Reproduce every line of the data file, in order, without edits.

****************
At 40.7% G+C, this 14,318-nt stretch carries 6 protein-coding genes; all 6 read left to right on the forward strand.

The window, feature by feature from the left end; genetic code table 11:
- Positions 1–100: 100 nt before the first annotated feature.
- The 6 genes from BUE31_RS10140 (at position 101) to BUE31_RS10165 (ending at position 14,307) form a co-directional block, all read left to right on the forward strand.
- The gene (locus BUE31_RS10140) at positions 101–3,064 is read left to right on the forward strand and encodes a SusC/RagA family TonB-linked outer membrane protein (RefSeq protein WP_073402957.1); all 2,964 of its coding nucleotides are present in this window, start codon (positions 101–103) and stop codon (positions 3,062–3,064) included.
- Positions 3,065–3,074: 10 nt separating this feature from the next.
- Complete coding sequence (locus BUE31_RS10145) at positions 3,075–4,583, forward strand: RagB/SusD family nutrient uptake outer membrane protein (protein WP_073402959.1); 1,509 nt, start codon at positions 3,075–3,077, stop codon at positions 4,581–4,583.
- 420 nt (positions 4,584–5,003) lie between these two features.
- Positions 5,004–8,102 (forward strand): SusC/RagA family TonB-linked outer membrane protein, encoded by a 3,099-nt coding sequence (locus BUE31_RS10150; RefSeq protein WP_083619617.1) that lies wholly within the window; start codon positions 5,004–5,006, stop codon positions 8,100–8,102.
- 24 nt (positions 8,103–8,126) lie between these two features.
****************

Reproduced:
At 40.7% G+C, this 14,318-nt stretch carries 6 protein-coding genes; all 6 read left to right on the forward strand.

The window, feature by feature from the left end; genetic code table 11:
- Positions 1–100: 100 nt before the first annotated feature.
- The 6 genes from BUE31_RS10140 (at position 101) to BUE31_RS10165 (ending at position 14,307) form a co-directional block, all read left to right on the forward strand.
- The gene (locus BUE31_RS10140) at positions 101–3,064 is read left to right on the forward strand and encodes a SusC/RagA family TonB-linked outer membrane protein (RefSeq protein WP_073402957.1); all 2,964 of its coding nucleotides are present in this window, start codon (positions 101–103) and stop codon (positions 3,062–3,064) included.
- Positions 3,065–3,074: 10 nt separating this feature from the next.
- Complete coding sequence (locus BUE31_RS10145) at positions 3,075–4,583, forward strand: RagB/SusD family nutrient uptake outer membrane protein (protein WP_073402959.1); 1,509 nt, start codon at positions 3,075–3,077, stop codon at positions 4,581–4,583.
- 420 nt (positions 4,584–5,003) lie between these two features.
- Positions 5,004–8,102 (forward strand): SusC/RagA family TonB-linked outer membrane protein, encoded by a 3,099-nt coding sequence (locus BUE31_RS10150; RefSeq protein WP_083619617.1) that lies wholly within the window; start codon positions 5,004–5,006, stop codon positions 8,100–8,102.
- 24 nt (positions 8,103–8,126) lie between these two features.